WEATHERING challenges is a theme not just for Australia, but for all of us in the maritime community. The 2019 IMO World Maritime Day Theme of “empowering women in maritime communities” fits well with the International Women’s Day theme of “balance for better”. This year’s IWD theme was chosen to help promote awareness of women’s equality and diversity challenges.
A balanced community?
How are we doing with our balance in the maritime world? We could be doing better.
We still have a very unbalanced workforce – only 2% of the maritime on-water operational workforce are women, with many shore positions flowing on from those seagoing positions. It is hard to imagine a profession that has less balance. As we reflect on the “balance for better” theme, how can each member within the maritime industry support gender diversity in their workplace?
We need some bold initiatives. Since 1908, gender-equality related strikes, marches, campaigns and rallies have been held every year – yet balance still eludes us. We need innovative initiatives that drive long-term success. Initiatives that challenge the unconscious (and conscious) bias that exists in our workplace at all levels. Hundreds of years of conditioning has resulted in generation after generation believing that jobs at sea, in maritime operations and other maritime sectors are for men: “girls don’t do that”.
But girls do do that. Since the beginning of 2019 the Nautical Institute South East Australia has raised the profile of women in maritime, one woman at a time. The women.in.maritime Instagram account will profile an amazing woman in maritime each day for the 365 days of 2019.
These stories are powerful and deeply inspiring. Some stories relate the stunningly simple safety needs that must be addressed to ensure success: women who develop personal protective equipment that actually fits, providing the safety benefit that men take for granted. Women are transforming the industry, but it is an uphill battle.
Maritime and the value of diversity
Why would any women want to work offshore, be a ship’s engineer, work as a fisheries officer, or a stevedore if, at every turn, she faces unique barriers? When entering the maritime field, why should she have to justify her decision?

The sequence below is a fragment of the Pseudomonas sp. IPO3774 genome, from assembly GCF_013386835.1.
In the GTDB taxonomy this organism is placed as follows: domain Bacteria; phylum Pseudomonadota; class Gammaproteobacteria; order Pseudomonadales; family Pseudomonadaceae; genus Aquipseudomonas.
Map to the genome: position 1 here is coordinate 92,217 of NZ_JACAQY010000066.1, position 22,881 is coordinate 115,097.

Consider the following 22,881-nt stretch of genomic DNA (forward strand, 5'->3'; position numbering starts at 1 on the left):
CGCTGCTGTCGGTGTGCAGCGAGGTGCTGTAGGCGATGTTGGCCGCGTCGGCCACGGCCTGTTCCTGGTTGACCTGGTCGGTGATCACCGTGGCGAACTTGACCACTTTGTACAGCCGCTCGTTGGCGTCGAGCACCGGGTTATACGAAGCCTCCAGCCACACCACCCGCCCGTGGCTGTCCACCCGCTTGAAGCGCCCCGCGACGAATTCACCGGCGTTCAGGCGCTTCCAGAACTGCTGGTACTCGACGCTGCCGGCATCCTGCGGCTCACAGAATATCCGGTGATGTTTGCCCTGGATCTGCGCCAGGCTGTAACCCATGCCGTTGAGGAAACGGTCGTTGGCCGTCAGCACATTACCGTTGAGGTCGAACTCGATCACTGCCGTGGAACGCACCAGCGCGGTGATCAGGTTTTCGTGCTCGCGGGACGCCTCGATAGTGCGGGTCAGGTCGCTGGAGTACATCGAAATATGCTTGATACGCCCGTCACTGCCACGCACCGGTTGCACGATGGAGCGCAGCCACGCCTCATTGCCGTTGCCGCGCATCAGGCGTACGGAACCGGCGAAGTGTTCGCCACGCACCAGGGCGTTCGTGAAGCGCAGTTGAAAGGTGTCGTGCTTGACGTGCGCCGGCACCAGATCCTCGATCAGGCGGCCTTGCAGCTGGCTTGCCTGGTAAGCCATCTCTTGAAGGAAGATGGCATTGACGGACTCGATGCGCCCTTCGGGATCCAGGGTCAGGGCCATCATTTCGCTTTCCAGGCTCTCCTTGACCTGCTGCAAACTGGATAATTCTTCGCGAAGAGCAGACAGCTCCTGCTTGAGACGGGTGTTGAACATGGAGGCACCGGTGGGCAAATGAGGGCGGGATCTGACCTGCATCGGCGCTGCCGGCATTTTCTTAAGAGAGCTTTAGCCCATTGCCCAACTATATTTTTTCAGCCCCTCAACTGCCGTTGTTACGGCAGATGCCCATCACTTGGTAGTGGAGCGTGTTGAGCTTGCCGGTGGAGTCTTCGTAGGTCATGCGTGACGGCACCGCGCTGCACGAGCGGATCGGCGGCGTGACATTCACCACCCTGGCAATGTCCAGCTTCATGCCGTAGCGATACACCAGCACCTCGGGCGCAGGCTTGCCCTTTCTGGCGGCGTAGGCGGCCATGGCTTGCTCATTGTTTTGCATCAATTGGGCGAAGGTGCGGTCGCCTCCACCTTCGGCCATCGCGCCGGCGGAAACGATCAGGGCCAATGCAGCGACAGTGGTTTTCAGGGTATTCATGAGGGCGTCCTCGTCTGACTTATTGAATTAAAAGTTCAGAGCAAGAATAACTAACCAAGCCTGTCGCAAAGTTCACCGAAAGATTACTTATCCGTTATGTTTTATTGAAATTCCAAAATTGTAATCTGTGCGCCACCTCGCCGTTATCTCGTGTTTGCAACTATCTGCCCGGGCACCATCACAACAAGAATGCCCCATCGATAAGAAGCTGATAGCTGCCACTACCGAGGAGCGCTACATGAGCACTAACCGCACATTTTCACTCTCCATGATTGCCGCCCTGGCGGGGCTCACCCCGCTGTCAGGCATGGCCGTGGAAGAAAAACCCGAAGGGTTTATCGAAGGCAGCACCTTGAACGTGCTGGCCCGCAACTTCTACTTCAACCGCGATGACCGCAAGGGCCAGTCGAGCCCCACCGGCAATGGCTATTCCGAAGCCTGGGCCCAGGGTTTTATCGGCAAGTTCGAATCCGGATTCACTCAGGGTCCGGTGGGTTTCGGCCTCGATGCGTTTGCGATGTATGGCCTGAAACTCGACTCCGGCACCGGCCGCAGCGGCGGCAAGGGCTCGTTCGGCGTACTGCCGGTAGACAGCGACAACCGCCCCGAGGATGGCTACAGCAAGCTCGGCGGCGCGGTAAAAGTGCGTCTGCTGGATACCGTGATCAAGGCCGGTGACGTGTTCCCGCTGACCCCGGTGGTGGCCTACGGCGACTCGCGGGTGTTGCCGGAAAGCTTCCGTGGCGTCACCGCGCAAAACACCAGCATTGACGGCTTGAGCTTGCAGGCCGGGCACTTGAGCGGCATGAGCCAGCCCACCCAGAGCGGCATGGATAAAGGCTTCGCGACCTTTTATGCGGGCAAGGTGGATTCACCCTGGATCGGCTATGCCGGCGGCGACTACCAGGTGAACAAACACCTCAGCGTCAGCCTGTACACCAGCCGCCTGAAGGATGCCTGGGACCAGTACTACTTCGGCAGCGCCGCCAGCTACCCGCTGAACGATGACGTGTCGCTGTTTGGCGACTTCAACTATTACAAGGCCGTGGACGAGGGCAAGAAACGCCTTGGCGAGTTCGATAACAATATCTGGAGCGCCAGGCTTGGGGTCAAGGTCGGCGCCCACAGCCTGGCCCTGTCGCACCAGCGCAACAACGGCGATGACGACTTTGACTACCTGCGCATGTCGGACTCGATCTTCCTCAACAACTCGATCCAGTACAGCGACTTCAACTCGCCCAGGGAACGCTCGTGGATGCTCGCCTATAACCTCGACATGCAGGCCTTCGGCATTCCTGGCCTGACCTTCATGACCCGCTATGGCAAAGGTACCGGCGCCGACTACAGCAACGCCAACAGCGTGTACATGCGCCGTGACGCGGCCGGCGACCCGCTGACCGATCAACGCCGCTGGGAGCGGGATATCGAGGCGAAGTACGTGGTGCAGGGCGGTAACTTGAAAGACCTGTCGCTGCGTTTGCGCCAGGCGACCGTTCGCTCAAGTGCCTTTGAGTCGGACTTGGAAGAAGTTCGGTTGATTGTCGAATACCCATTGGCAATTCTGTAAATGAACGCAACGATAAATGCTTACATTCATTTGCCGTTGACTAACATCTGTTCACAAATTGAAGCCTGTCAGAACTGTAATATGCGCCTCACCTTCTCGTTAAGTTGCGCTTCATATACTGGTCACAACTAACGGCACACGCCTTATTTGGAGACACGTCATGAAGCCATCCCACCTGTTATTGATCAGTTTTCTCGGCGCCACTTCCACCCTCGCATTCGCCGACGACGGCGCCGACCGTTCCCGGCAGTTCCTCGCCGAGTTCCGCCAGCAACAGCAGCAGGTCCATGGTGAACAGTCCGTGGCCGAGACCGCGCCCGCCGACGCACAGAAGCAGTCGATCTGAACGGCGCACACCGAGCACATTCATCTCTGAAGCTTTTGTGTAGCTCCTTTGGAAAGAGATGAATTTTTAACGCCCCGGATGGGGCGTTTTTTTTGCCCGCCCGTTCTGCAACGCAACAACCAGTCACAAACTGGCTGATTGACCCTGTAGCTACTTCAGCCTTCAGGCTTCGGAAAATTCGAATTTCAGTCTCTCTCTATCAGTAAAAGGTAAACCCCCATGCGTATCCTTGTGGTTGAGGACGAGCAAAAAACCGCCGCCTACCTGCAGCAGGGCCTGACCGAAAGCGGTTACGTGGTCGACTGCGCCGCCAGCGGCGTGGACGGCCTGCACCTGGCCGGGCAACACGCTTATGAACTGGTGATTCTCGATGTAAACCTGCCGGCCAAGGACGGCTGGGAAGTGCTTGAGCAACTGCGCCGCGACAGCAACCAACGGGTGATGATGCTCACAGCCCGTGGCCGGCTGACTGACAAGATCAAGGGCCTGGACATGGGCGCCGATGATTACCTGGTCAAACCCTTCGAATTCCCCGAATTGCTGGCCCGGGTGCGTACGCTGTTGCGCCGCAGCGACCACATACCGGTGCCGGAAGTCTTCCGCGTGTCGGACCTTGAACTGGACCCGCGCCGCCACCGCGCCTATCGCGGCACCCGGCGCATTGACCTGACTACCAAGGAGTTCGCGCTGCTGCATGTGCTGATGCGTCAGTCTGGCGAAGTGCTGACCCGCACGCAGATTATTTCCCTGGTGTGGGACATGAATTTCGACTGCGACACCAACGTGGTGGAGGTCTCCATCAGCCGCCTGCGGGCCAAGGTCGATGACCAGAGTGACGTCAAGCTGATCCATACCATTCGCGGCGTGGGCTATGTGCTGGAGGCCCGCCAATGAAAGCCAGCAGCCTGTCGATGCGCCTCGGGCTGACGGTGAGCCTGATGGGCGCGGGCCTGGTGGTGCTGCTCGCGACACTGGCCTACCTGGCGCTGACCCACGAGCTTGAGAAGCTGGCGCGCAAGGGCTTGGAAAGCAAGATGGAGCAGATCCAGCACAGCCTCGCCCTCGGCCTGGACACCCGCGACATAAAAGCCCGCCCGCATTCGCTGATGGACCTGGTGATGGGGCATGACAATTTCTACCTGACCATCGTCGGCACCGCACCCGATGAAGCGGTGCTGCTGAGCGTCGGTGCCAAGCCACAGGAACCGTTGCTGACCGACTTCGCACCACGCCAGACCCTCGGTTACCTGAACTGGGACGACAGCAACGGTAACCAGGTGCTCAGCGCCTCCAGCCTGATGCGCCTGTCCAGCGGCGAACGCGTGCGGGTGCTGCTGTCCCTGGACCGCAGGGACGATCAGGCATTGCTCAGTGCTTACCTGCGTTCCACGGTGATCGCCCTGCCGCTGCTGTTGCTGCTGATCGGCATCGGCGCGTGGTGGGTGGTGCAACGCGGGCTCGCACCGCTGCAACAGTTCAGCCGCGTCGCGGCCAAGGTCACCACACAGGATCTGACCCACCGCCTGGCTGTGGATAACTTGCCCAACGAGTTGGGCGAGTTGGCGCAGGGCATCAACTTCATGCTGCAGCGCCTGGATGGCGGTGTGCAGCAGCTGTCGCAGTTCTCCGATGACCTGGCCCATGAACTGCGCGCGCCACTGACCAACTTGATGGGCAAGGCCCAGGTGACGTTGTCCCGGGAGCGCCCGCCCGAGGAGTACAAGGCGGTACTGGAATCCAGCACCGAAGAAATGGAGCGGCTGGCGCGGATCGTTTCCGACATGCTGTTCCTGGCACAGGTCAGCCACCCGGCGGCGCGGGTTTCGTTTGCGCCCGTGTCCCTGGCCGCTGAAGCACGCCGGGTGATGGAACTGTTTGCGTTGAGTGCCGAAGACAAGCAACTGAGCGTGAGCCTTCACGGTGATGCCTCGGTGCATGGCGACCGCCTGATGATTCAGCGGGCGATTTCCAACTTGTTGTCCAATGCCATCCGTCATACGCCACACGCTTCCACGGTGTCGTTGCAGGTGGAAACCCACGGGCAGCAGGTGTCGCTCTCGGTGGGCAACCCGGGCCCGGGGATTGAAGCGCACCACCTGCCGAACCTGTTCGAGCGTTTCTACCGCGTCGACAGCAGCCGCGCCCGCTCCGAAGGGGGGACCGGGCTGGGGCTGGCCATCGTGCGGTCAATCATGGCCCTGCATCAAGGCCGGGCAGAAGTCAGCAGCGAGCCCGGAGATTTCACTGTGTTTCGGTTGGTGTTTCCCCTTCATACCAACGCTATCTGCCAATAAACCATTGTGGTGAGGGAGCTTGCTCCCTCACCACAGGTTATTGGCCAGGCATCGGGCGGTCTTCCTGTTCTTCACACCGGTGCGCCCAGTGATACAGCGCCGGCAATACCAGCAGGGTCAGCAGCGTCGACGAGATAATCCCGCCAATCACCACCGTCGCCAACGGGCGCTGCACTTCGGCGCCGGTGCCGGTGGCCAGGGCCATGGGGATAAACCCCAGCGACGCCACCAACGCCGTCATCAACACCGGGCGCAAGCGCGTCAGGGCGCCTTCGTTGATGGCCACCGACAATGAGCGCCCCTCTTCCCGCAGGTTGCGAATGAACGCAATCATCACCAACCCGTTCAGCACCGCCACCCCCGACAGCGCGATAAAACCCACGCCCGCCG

She does the job, and she does it well. But, to change the balance, she has to know that there is an opportunity to work in the maritime industry. Girls (and boys) often do not even know about maritime careers as they journey through their schooling life – innovative initiatives must be taken. A key measure is through education, letting women and girls know they have a choice. Organisations need to be committed and serious about the value of diversity in their workplace, seek out the excellence to be found in a diverse workforce, and follow this up with improved consideration for flexible work arrangements, parental leave policies, roster amendments, appropriate facilities.
Only with visibility and creation of entry level opportunities for women, along with education to address unconscious biases and full acceptance of diversity and inclusion, will we see gains on the 2% and, more importantly, gains on successful operations with engaged work teams.
Raising the bar
Maritime industries globally have had centuries of practise in integrating and working with diverse nationalities across all levels of maritime. It’s time to lift the bar globally on gender diversity. Let’s not let the woman in India, for example, who chooses to have a family and a career, be held back from returning to a position of engineer officer and reaching her goals of one day becoming a chief engineer.
Closer to home, with diversified groups of people, we can ensure our maritime policy makers have good female representation, bringing a fresh perspective to reinvigorate the Australian commercial fleet. It is the year 2019, and this year the IMO is recognising the value of empowering women in maritime. Let’s make sure Australia’s maritime communities continue to do their bit to make a bold stand for a great future.
* Jillian Carson-Jackson is senior vice-president at the Nautical Institute (International) and chair of the NI South East Australia branch.
Jeanine Drummond is the Newcastle harbour master, Port Authority of NSW
This article appeared in the March edition of DCN Magazine